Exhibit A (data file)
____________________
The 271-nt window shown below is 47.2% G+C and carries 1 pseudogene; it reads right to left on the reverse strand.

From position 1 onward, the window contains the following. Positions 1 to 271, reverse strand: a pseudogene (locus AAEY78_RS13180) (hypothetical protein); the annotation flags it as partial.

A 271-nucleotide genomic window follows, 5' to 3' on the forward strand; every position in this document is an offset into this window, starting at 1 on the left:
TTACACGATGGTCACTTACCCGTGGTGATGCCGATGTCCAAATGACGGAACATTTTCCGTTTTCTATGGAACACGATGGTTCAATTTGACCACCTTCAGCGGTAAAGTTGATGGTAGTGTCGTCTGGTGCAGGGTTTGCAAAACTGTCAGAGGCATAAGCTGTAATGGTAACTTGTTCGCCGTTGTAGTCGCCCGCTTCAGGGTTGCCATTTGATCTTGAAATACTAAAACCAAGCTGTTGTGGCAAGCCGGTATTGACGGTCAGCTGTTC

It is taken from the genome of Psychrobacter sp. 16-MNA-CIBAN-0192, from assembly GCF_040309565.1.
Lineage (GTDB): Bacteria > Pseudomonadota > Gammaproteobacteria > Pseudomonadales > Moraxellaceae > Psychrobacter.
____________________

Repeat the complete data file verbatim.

The 271-nt window shown below is 47.2% G+C and carries 1 pseudogene; it reads right to left on the reverse strand.

From position 1 onward, the window contains the following. Positions 1 to 271, reverse strand: a pseudogene (locus AAEY78_RS13180) (hypothetical protein); the annotation flags it as partial.

A 271-nucleotide genomic window follows, 5' to 3' on the forward strand; every position in this document is an offset into this window, starting at 1 on the left:
TTACACGATGGTCACTTACCCGTGGTGATGCCGATGTCCAAATGACGGAACATTTTCCGTTTTCTATGGAACACGATGGTTCAATTTGACCACCTTCAGCGGTAAAGTTGATGGTAGTGTCGTCTGGTGCAGGGTTTGCAAAACTGTCAGAGGCATAAGCTGTAATGGTAACTTGTTCGCCGTTGTAGTCGCCCGCTTCAGGGTTGCCATTTGATCTTGAAATACTAAAACCAAGCTGTTGTGGCAAGCCGGTATTGACGGTCAGCTGTTC

It is taken from the genome of Psychrobacter sp. 16-MNA-CIBAN-0192, from assembly GCF_040309565.1.
Lineage (GTDB): Bacteria > Pseudomonadota > Gammaproteobacteria > Pseudomonadales > Moraxellaceae > Psychrobacter.